JavaScript Operators

JavaScript Operators

We know many operators from school: addition +, multiplication *, subtraction -, and so on. In this chapter, we will talk about the aspects of operators that are not covered by school arithmetic.

Terms: “unary”, “binary”, “operand”

There is some terminology, which you should know before going on.

  • An operand means what operators are applied to. For example, in the multiplication of 4 * 2 there are two operands: the left operand is 4 and the right operand is 2.
  • If an operator has a single operand it is unary. For example, theunary negation - opposites the sign of a number:
    let x = 2;
    x = -x;
    console.log(x); // -2,  here was applied unary negation
  • If an operator has two operands it is binary. The same minus also exists in binary form:
let x = 2,  y = 3;
console.log(y - x); // 1, binary minus subtracts values

There are two different operators in the examples above, which share the same symbol: the negation operator, a unary operator, and the subtraction operator.

String concatenation, binary +

These special features of JavaScript operators are beyond school arithmetics.

Generally the plus operator + sums numbers, but if the binary + is applied to strings, merging them:

let str = "my" + "string";
console.log(str); // mystring
If one of the operands is a string, the other one is transformed to a string as well:
console.log( '2' + 3 ); // "23"
console.log( 3 + '2' ); // "32"

Both the first operand or the second can be strings. The rule is simple anyway: if one of the operands is a string, the other one is converted into a string too.

Please, note that operations run from left to right and if there are two numbers which followed by a string, they will be added before being converted to a string:

console.log(3 + 2 + '1' ); // "51" and not "321"

String concatenation is one of the special features of the binary plus + . Other arithmetic operators work only with numbers converting their operands to numbers (subtraction, division).

console.log( 2 - '1' ); // 1
console.log( '6' / '2' ); // 3

Numeric conversion, unary +

The plus + operator exists in two forms: the binary form and the unary form.

The plus operator + applied to a single value and it does not do anything to numbers. But when the operand is not a number, the unary + will convert it into a number:

// this doesn’t effect numbers 
let x = 1;
console.log( +x ); // 1
let y = -2;
console.log( +y ); // -2

// converts not numbers
console.log( +true ); // 1
console.log( +"" );   // 0

Assignment =

We use the assignment operator (=) to assign a value to the JavaScript variable, it always returns a value. It is obvious for most of them like addition + or multiplication *.

let x = 3 * 2 + 1;
console.log( x ); // 7

Remainder %

The remainder operator % does not have anything related to percents, the result of a % b is the remainder of the integer division of a by b.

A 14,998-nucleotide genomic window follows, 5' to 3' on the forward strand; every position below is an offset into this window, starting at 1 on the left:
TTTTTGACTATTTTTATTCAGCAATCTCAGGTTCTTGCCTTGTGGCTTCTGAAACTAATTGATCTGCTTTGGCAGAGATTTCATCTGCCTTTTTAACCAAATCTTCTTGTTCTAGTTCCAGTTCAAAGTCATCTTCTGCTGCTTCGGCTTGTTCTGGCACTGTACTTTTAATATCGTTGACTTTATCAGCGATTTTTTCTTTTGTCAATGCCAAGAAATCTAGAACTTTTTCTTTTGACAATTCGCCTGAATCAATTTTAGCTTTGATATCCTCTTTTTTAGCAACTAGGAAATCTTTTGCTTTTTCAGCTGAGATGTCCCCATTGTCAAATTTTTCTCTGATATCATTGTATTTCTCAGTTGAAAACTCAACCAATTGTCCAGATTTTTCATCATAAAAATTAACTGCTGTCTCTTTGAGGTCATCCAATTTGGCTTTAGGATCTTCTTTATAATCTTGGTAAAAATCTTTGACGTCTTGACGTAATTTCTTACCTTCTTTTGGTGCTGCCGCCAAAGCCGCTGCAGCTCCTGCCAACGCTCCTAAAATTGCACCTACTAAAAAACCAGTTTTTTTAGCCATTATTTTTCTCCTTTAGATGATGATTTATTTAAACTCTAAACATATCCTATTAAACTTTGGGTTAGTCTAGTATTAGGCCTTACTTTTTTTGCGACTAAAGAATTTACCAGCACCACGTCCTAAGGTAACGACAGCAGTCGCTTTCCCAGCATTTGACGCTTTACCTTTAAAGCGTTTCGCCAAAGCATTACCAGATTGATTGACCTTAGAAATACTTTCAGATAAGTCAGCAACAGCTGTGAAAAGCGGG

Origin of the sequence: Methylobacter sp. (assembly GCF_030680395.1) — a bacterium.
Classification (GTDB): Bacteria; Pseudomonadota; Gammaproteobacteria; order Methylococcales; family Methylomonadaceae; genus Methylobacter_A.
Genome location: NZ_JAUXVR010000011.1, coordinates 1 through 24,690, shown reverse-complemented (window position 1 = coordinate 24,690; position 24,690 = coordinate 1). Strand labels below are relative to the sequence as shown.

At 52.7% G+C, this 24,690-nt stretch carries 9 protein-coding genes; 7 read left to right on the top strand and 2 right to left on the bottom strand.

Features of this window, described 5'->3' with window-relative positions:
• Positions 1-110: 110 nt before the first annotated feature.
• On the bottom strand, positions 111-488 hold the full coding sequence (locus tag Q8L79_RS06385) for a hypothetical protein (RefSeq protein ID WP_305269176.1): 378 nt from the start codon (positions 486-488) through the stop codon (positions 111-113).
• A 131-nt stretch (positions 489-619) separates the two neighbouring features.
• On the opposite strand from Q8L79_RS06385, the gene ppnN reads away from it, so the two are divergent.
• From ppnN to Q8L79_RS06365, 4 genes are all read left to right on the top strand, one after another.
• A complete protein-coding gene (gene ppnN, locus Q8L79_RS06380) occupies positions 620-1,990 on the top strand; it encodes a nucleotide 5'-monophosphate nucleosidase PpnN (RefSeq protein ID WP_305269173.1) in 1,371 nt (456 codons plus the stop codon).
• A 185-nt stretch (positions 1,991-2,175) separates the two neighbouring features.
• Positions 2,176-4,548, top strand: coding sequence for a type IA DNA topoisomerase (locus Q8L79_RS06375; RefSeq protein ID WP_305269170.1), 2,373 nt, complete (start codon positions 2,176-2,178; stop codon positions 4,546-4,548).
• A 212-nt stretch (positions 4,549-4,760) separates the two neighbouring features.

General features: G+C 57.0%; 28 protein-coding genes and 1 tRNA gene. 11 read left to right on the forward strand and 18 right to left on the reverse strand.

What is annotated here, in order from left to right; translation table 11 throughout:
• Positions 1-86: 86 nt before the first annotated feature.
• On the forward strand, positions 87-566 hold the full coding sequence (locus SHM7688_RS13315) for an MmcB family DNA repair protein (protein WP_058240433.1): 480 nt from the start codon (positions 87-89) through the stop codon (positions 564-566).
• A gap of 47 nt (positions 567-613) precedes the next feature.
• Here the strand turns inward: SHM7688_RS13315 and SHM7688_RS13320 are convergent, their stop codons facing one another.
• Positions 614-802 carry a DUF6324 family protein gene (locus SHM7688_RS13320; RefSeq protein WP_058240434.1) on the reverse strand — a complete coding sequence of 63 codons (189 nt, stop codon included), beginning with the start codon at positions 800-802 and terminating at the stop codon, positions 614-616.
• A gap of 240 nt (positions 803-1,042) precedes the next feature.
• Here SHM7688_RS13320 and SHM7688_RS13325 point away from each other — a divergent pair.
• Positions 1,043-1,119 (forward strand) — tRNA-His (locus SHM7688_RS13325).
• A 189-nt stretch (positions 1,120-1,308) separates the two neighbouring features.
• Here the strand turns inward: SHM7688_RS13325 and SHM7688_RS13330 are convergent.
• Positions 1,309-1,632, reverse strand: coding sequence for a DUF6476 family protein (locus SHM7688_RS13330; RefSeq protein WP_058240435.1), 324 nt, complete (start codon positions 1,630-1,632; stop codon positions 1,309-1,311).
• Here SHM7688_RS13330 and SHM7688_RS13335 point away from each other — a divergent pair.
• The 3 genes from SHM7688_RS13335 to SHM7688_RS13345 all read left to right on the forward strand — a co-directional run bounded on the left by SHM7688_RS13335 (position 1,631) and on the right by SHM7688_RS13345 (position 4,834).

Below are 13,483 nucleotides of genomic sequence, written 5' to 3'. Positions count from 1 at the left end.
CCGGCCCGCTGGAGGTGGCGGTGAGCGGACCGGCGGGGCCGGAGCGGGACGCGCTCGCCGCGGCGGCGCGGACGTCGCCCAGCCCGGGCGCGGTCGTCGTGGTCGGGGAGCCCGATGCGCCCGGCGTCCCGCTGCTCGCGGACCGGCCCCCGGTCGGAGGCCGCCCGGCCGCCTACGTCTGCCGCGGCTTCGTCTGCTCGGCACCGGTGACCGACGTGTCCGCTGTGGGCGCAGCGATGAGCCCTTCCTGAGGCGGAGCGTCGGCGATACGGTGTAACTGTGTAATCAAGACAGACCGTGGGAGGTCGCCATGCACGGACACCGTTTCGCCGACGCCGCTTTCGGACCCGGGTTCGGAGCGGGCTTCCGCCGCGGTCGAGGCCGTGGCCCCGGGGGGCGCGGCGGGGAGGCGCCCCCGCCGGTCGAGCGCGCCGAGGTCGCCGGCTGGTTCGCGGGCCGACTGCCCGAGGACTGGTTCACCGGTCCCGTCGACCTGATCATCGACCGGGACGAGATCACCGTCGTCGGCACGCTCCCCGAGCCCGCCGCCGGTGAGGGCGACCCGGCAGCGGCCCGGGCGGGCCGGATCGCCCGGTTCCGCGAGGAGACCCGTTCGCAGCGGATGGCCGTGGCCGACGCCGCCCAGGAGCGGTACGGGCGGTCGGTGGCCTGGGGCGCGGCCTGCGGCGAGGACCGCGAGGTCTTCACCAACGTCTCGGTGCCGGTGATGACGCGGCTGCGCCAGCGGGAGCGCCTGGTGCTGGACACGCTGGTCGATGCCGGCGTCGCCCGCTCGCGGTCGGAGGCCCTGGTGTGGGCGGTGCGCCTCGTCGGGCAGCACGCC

console.log( 7 % 2 ); // 1 is a remainder of 7 divided by 3
console.log( 11 % 3 ); //  2 is a remainder of 11 divided by 3
console.log( 12 % 3 ); // 0 is a remainder of 12 divided by 4

Exponentiation **

The exponentiation operator ** was recently added to the language. For a number b, the result of a ** b is a multiplied by itself b times:

console.log( 3 ** 2 ); // 9  (3 * 3)
console.log( 3 ** 3 ); // 27  (3 * 3 * 3)
console.log( 3 ** 4 ); // 81 (3 * 3 * 3 * 3)

The operator works also for non-integer numbers:

console.log( 9 ** (1/2) ); // 3 (power of 1/2 is the same as a square root)
console.log( 27 ** (1/3) ); // 3 (power of 1/3 is the same as a cubic root)

Increment/decrement

Increasing or decreasing a number by 1 is one of the most common numerical operations. There are special operators for it:

  • Increment ++ increases a variable by 1:
    let counter = 10;
    counter++;  // it's a counter = counter + 1
    // it will be shorter
    console.log( counter ); // 11
  • Decrement -- decreases a variable by 1:
    let counter = 10;
    counter--;  //it's a counter = counter - 1
    // it is shorter
    console.log( counter ); // 9

Increment or decrement can only be applied to variables, so If we try to use it on a value like 6++ it will give an error.

We can place the operators ++ and -- before or after a variable.

  • When the operator is after the variable, it is in “postfix form” : counter++.
  • When the operator is before the variable, it is in “prefix form” : ++counter.

These two statements do the same thing: increase counter by 1.

let counter = 1;
let a = ++counter; 
console.log(a); // 2

Increment/decrement among other operators

The operators ++/-- can also be used inside expressions. Their priority is higher than most other arithmetical operations.

Let’s compare these two examples:

let counter = 2;
console.log( 2 * ++counter ); // 6

and

let counter = 2;
console.log( 2 * counter++ ); // 4, because counter++ returns the "old" value

Technically they are okay, but this notation usually makes code less readable. One line does multiple things, what is not good.

During reading code, a fast “vertical” eye-scan can easily miss something like counter++ and it won’t be obvious that the variable increased. That’s why we advise a style of “one line – one action”:

let counter = 1;
console.log( 2 * counter );//2
counter++;
console.log( counter );//2



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